She ain’t from around here, is she?

Many of my Northern friends have commented on my Texas accent. I don’t think I have one, at least not much of one, but they disagree. I think the difference often comes down more to the word choices we make rather than the sound of our voices.

For example, in the South we use the word “y’all.” It’s a contraction of “you all.” But rather than that harsh New Jersey sound (picture Joe Pesci in My Cousin Vinny), it has a nice Southern drawl to it.

We also call all soft drinks “coke,” as in, “I’m gonna get a coke. You want one? OK, what kind, Dr. Pepper or root beer?”

This little guy? He’s a doodle bug.

We use the word “tump,” as in, “Don’t swing so high on the swing set. You’re gonna make it tump over.”

And we won’t get into the argument of how to pronounce pecan.

Most of the time, my non-Texan friends and I communicate well, despite our differences. We may hide a grin behind our hands from time to time, but we understand each other. However, in the past few weeks, three words I consider commonplace have stumped my critique partners.

That makes me curious. One partner lives in Illinois and the other in the United Kingdom in the Forest of Dean (but was originally from Australia). Do they not know the words I use simply because of geography?

So I’m doing a survey. Without looking these words up (’cause that’d be cheating), post your answers in the comment section below and tell me what you think they mean. Then tell me where your parents raised you. (Technically, that should say where you were reared, but nobody actually says that word and it sounds weird.) Ready?

  1. Percheron
  2. cup towel
  3. criminently

I can hear my grandmother’s voice on that last one, and it makes me smile. I’m eager to hear your definitions. If you have a word you think we won’t know down here, throw it in, too.

P.S. For those of you who have read and enjoyed Protected and A Father’s Gift, I have an update. I mailed the manuscript for book three, Accepted, to my publisher on Saturday. I hope the new book will be out by late summer/early fall. Squee!

54 Replies to “She ain’t from around here, is she?”

  1. Percheron is a draft horse
    Cup towel is a tea towel or dish towel
    Never heard of criminently
    We called that bug a roll pilgrim. Doodlebugs are the ones that live in the dirt and throw dirt on their backs if you try to dig one up
    I was born and raised in Texas. We called sodas-Pops
    Everywhere I went-other states, I was immediately recognized as a Texan by my accent! Lol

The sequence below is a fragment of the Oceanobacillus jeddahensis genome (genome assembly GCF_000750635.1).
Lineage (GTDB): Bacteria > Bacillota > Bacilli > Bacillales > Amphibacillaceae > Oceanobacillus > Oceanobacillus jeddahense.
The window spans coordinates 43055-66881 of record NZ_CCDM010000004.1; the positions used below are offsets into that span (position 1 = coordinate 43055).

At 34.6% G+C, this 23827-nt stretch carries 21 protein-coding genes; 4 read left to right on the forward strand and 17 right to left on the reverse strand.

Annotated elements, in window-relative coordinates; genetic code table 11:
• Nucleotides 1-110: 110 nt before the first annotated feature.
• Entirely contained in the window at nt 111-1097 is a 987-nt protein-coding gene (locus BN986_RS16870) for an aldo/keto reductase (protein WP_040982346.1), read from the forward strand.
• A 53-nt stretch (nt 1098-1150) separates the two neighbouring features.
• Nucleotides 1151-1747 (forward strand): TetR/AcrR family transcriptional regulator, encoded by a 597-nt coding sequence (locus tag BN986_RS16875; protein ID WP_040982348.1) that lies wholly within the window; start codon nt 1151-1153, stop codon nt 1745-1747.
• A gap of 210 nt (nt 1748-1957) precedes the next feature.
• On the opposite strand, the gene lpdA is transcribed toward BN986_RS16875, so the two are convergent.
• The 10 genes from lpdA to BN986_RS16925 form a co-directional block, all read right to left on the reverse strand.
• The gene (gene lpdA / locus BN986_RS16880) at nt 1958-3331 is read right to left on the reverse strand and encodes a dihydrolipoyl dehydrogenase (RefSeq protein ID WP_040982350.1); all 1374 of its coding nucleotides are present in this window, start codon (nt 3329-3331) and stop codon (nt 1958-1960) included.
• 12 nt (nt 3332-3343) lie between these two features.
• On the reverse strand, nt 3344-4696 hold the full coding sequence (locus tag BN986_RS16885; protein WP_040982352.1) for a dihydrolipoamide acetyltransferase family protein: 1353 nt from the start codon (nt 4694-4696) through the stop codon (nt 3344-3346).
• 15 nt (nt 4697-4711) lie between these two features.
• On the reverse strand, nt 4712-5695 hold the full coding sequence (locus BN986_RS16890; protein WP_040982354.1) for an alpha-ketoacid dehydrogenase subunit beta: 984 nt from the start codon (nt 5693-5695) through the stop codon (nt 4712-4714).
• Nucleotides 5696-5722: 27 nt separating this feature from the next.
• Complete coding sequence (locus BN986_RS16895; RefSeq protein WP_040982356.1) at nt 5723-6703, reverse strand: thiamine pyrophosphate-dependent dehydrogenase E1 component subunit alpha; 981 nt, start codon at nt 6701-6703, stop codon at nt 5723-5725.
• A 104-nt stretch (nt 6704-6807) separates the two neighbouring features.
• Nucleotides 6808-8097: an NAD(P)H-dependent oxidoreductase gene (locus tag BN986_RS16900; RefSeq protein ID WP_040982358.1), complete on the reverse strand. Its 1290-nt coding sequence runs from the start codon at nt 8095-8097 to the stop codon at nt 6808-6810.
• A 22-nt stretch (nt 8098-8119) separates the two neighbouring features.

2. 1. Breed of draft horse
    2. Dish towel?
    3. No clue

    Northeast Iowa is where I grew up and lived until 21. Now live in Missouri.

    Fun stuff here!

  3. Percheron is a gentle draft horse. Cup towel is a dish towel, and my mother and grandmother used “criminelly” (unsure of spelling) as a cuss word. They were Mississippian.

  4. My answers are the same as Amanda’s. No clue really. Will you inform us of the correct usage/meanings?

    Oh, and Amanda, Duckie, do you recall our conversation in the school kitchen when we were discussing the pronunciation of ‘mum’. You insisted you said ‘mum’ as in ‘come’ but we all heard ‘mom’. Fascinating really.

    Let me tell you about the time I lost my handbag in the US and never did get it back because I had not understood the use of the word ‘purse’.

    Lived in Surrey (UK) all my life.

  5. Had no clue to Pecheron
    Cup towel – a tea towel for drying dishes
    Crimently – I would have said had something to do with crime.
    I’m from South Africa but from an English background so speak the Queens English with a South African accent. The people in England laugh when I say milk and when I say “pull your pants up” – to them pants are your underwear and trousers are what you wear on top.

  6. #1 horse
    #2 not 100% sure but I’m assuming a dish towel
    #3 not a clue

    Born in Wisconsin and raised in Minnesota, where I still live except for college in South Carolina.

  7. Percheron – I would say this was a horse, but not a word I’ve heard used before
    cup towel – I would think that would be what I would call a dish towel. For drying dishes… back in the day.
    criminently – equivalent to “dagnabit” or “Geez Louise”
    I grew up on the west coast… the whole west coast. It is the home of the null-accent. Any accent I have generally comes from whoever I’m around that has the strongest accent at any given time.

    I call soft drinks soda. My husband from New England called it pop. And he called milk shakes “frappes”. I had a college teacher who said that “youse” is the plural of you. It kind of stuck with me and I tend to use that instead of any variation of y’all. I never say “you guys”. And that bug is called a pill bug where I’m from.

  8. #1 – a draft horse and also a region in France where said horse was originally bred
    #2- l assume would be like a tea towel or dish towel
    #3- I haven’t ever heard of this one.
    I spent the first 7 years of my life in Northern Indiana, and the last 26 in North Carolina. It took us a good year or more before we started understanding everyone down here. I still get stumped on a word every now and then. My family in Indiana say I have a southern accent and my friends in North Carolina say I have a northern accent. I have had many discussions with my friends in NC about the different words we say and foods we eat. Besides how to say pecan, I think the biggest debate we have is whether it’s a sweeper or a vacuum.